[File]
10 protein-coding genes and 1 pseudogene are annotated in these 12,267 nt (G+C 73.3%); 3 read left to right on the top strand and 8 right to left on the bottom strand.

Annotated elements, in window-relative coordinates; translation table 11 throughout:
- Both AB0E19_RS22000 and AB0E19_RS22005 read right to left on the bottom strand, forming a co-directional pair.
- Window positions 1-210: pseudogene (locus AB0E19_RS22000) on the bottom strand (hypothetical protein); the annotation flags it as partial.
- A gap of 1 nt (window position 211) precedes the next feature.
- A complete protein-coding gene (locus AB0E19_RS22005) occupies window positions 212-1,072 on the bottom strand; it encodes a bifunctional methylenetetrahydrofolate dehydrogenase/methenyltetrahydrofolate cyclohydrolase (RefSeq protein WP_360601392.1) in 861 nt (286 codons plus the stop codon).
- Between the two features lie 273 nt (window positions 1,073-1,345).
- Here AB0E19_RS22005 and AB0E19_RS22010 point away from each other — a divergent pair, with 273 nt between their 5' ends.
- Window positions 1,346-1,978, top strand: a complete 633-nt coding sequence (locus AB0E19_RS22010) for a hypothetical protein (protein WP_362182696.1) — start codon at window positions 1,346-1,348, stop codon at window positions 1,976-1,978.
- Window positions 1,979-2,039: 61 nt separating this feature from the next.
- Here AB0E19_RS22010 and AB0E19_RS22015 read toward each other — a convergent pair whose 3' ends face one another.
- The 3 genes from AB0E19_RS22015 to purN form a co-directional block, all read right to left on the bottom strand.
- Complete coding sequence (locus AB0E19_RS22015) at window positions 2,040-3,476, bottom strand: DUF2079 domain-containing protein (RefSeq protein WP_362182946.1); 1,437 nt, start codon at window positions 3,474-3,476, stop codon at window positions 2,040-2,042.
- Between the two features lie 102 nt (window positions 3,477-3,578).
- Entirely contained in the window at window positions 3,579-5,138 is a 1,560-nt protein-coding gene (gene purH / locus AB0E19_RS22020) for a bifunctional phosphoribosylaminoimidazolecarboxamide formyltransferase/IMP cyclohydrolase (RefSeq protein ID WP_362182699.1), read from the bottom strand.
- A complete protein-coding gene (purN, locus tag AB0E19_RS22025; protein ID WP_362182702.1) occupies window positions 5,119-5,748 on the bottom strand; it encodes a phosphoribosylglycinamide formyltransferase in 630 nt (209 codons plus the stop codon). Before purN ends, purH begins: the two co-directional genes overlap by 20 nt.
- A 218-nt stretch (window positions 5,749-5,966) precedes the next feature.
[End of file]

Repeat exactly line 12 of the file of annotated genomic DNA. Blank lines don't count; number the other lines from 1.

- The 3 genes from AB0E19_RS22015 to purN form a co-directional block, all read right to left on the bottom strand.